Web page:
hen Reed Super went to Washington in February 2002 for a meeting with John D. Graham, the second most powerful environmental official in the nation after George W. Bush, he wasn't expecting much. Super, an attorney for a small environmental group called Riverkeeper, had asked for a chance to defend a new environmental rule awaiting Graham's approval. He had met with Graham's agency -- the Office of Information and Regulatory Affairs (OIRA) -- during the Clinton administration, and he knew he wouldn't learn anything at their talk. "My experience meeting with OIRA staff before and after Graham was exactly the same," he says. "Their attitude is they're required by law to have these meetings. You're talking the whole time, and they're nodding and looking at their watches." But, Super adds: "What OIRA actually did to the rule after Graham came in was utterly different."
The aim of the new rule was to stop old power plants from killing fish in their cooling systems. Power plants with 1950s-style technology take in enormous volumes of water for cooling; Indian Point, the largest on the Hudson, uses more than 2 billion gallons a day. Fish, eggs, larvae, and shellfish in the water that is sucked in by the plant die by the millions or billions every year. The Environmental Protection Agency (EPA), after several years of research, had drafted a rule requiring sixty of the biggest of these plants to build cooling towers so they could reuse the water. This rule was now under review at OIRA, and Super told Graham and his staff it was a good start.
Two months later, EPA published another version of the rule, revised according to OIRA's instructions. Graham's office had ordered the lowest-cost solution: The plants could keep their old cooling systems and add a few improvements. Riverkeeper calculates that the plants would still kill twenty times more fish per megawatt than with cooling towers.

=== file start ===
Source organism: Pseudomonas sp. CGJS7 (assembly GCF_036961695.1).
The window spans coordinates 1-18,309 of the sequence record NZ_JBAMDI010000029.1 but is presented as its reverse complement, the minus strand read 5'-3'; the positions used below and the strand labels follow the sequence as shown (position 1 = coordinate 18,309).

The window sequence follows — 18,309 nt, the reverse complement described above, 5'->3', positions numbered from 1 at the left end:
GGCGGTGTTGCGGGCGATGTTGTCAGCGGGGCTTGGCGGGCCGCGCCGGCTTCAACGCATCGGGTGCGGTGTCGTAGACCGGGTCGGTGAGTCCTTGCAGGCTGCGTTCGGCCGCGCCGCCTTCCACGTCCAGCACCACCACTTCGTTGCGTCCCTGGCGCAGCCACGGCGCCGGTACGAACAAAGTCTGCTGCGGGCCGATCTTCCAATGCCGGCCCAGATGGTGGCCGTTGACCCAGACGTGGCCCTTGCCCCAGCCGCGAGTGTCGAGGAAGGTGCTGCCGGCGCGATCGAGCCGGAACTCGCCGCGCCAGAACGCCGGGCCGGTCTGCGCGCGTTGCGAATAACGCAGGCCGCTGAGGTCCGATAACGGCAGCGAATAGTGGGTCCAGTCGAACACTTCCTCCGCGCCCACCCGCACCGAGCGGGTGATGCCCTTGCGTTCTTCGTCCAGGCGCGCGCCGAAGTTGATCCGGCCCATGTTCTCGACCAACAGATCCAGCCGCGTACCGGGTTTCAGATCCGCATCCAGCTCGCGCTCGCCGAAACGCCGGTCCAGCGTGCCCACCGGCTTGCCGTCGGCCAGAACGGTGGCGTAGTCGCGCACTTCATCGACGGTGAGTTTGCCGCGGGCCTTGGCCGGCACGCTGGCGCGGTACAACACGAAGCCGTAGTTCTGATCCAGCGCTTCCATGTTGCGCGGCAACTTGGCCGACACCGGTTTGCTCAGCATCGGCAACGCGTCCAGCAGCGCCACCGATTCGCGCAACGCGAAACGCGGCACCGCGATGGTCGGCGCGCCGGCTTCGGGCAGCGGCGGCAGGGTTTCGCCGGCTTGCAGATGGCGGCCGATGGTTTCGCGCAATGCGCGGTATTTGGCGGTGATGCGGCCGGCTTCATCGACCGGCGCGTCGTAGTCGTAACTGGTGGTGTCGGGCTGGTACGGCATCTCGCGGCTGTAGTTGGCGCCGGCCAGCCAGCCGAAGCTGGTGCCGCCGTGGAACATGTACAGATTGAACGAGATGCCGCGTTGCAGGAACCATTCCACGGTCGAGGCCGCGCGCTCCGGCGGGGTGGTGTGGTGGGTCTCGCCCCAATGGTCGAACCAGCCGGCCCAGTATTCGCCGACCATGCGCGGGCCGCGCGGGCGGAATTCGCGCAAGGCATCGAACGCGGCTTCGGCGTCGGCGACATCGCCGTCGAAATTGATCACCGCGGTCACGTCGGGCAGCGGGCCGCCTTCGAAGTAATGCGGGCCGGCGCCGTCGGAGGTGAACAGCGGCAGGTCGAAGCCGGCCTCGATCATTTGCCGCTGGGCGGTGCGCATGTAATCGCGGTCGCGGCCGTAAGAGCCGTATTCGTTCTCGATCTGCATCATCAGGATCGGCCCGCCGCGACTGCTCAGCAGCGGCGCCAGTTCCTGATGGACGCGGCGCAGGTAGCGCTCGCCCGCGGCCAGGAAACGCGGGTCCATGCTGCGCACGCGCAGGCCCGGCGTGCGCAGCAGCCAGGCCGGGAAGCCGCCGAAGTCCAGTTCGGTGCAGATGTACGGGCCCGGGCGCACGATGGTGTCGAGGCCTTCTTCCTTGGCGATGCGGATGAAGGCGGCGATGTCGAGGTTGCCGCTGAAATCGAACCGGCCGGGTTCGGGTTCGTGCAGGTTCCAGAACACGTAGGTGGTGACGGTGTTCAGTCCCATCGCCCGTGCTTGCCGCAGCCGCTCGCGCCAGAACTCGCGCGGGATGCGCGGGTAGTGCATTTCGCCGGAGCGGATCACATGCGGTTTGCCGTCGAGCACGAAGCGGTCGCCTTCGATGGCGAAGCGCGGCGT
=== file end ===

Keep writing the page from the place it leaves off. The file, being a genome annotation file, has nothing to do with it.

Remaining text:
"They call it 'maximizing net benefits,'" Super says. "It's outrageous." The new draft admitted that the benefits of cooling towers actually outweighed their costs. It wasn't even a close call; the ratio was 3 to 2. Moreover, the new draft specified that its dollar figure for those benefits was too low. "There was a whole list of benefits that EPA acknowledged in the final rule but that they didn't try to monetize," Super says. "They're included as a bunch of bullet points. You see the benefits number, and then you see, 'This number significantly understates the benefits.'" He finds it all a little Kafkaesque. "They said, 'The benefits are understated; they still outweigh the cost; and we're still not going to do it.'"
he cooling-system rule will get one more chance. The second version was so heavy-handed that EPA has called for another rewrite. Super, whose organization (along with NRDC) has been working on the fish kill problem since the 1970s, is relieved. When environmental rules are rewritten to Graham's orders, there usually is no second chance.
John D. Graham is a brilliant theoretician who achieved tenure at Harvard when he was thirty-two. Now, at forty-six, he is the person journalists call the Bush administration's "regulatory czar." Every economically significant regulation drafted by every executive branch agency to carry out the laws of Congress -- on power plants or forest conservation, on meat inspection or dioxin -- must cross Graham's desk before it goes into force. He decides whether the protection is worth the price. On environmental matters, his answer is often No.
Graham's specialty is a long-established but controversial number-crunching technique called cost-benefit analysis. Its purpose is to quantify, in dollars, every cost and every benefit of a possible course of action. Because Graham has spent his entire professional life working to enshrine it (and its near cousin, risk analysis) at the center of public policy, his nomination process was highly contentious. He got thirty-seven "No" votes in the Senate -- second only to Attorney General John Ashcroft, a better-known figure appointed to a much higher-profile office. Among the letters sent to the Senate about Graham was a critique signed by fifty-one academics; they charged that he had repeatedly lowballed health and environmental benefits, used "extreme and highly disputed" economic assumptions, and issued hard-and-fast opinions on complex medical and scientific topics in which he had no training.